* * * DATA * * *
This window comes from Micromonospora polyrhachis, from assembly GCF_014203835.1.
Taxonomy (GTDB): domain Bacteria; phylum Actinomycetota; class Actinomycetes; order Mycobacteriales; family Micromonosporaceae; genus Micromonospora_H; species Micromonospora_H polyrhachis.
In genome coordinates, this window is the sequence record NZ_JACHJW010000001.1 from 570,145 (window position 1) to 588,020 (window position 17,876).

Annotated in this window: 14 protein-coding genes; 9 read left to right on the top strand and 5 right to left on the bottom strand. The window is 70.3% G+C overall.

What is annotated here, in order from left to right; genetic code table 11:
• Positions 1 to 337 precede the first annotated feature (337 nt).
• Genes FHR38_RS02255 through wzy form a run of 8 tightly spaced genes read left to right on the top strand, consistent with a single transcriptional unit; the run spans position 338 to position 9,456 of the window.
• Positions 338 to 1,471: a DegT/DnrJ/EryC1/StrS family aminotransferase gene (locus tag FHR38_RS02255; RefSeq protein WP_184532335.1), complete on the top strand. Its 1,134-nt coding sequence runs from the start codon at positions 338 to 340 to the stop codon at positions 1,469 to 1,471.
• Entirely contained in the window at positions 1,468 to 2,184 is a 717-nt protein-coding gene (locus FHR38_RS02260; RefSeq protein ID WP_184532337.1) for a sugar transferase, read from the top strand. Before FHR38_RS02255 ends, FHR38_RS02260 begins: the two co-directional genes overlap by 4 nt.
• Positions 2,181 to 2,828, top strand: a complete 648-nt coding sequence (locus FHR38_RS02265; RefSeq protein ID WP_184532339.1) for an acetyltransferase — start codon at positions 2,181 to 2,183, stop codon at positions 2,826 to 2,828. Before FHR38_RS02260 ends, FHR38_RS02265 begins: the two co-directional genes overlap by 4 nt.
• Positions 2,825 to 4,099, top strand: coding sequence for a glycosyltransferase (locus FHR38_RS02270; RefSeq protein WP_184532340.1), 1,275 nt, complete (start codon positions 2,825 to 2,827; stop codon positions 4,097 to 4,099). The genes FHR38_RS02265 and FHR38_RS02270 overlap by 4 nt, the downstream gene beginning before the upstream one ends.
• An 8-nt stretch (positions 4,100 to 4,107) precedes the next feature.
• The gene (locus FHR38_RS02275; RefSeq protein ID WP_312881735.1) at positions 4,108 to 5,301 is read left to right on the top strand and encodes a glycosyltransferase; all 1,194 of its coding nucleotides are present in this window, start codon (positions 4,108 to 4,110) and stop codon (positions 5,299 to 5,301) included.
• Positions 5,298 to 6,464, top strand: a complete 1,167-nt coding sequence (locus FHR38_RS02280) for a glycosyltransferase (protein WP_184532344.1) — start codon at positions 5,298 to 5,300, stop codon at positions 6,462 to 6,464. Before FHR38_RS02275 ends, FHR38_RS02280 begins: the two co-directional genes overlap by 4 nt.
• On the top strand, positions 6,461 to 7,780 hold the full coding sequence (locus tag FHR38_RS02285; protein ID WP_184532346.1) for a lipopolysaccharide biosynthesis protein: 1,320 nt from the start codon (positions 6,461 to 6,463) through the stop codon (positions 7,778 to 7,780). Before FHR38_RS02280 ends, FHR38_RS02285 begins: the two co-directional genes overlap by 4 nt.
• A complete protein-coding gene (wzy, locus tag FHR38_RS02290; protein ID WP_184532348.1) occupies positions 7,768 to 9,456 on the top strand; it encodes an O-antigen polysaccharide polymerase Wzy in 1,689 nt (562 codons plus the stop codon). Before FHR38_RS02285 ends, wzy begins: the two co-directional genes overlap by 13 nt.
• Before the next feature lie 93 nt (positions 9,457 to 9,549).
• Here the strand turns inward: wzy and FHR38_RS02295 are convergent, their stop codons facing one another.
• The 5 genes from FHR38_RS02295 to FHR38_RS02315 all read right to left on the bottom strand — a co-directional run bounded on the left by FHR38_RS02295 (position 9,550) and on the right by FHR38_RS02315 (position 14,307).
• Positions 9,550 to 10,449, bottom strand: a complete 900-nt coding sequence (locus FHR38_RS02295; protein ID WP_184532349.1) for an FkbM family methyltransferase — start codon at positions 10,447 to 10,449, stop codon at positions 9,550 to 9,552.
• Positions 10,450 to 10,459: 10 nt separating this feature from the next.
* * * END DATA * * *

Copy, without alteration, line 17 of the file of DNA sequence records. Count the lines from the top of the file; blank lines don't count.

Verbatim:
• Before the next feature lie 93 nt (positions 9,457 to 9,549).